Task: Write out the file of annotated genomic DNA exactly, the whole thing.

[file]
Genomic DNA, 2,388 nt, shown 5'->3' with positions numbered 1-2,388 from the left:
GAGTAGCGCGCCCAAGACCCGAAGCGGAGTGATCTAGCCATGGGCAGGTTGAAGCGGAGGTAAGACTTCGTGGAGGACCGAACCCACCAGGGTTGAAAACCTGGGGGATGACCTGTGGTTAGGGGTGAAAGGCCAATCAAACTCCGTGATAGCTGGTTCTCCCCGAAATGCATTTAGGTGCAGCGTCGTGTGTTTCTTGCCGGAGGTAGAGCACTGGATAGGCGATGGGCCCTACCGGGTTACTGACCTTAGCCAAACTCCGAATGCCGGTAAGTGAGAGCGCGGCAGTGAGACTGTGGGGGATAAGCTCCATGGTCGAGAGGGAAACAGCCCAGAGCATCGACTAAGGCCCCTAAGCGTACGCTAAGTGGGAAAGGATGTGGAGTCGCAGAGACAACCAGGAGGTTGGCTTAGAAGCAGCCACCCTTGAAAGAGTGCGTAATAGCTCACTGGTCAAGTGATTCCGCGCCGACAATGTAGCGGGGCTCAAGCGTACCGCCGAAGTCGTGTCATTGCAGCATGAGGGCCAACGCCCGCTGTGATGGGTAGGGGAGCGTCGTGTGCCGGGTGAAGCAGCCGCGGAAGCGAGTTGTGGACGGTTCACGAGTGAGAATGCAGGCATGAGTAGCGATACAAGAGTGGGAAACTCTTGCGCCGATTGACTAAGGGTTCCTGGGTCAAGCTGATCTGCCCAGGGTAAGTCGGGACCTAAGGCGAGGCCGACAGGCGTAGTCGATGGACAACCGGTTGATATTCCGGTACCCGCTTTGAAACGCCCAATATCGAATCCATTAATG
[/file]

Genomic DNA, 2,388 nt, shown 5'->3' with positions numbered 1-2,388 from the left:
GAGTAGCGCGCCCAAGACCCGAAGCGGAGTGATCTAGCCATGGGCAGGTTGAAGCGGAGGTAAGACTTCGTGGAGGACCGAACCCACCAGGGTTGAAAACCTGGGGGATGACCTGTGGTTAGGGGTGAAAGGCCAATCAAACTCCGTGATAGCTGGTTCTCCCCGAAATGCATTTAGGTGCAGCGTCGTGTGTTTCTTGCCGGAGGTAGAGCACTGGATAGGCGATGGGCCCTACCGGGTTACTGACCTTAGCCAAACTCCGAATGCCGGTAAGTGAGAGCGCGGCAGTGAGACTGTGGGGGATAAGCTCCATGGTCGAGAGGGAAACAGCCCAGAGCATCGACTAAGGCCCCTAAGCGTACGCTAAGTGGGAAAGGATGTGGAGTCGCAGAGACAACCAGGAGGTTGGCTTAGAAGCAGCCACCCTTGAAAGAGTGCGTAATAGCTCACTGGTCAAGTGATTCCGCGCCGACAATGTAGCGGGGCTCAAGCGTACCGCCGAAGTCGTGTCATTGCAGCATGAGGGCCAACGCCCGCTGTGATGGGTAGGGGAGCGTCGTGTGCCGGGTGAAGCAGCCGCGGAAGCGAGTTGTGGACGGTTCACGAGTGAGAATGCAGGCATGAGTAGCGATACAAGAGTGGGAAACTCTTGCGCCGATTGACTAAGGGTTCCTGGGTCAAGCTGATCTGCCCAGGGTAAGTCGGGACCTAAGGCGAGGCCGACAGGCGTAGTCGATGGACAACCGGTTGATATTCCGGTACCCGCTTTGAAACGCCCAATATCGAATCCATTAATG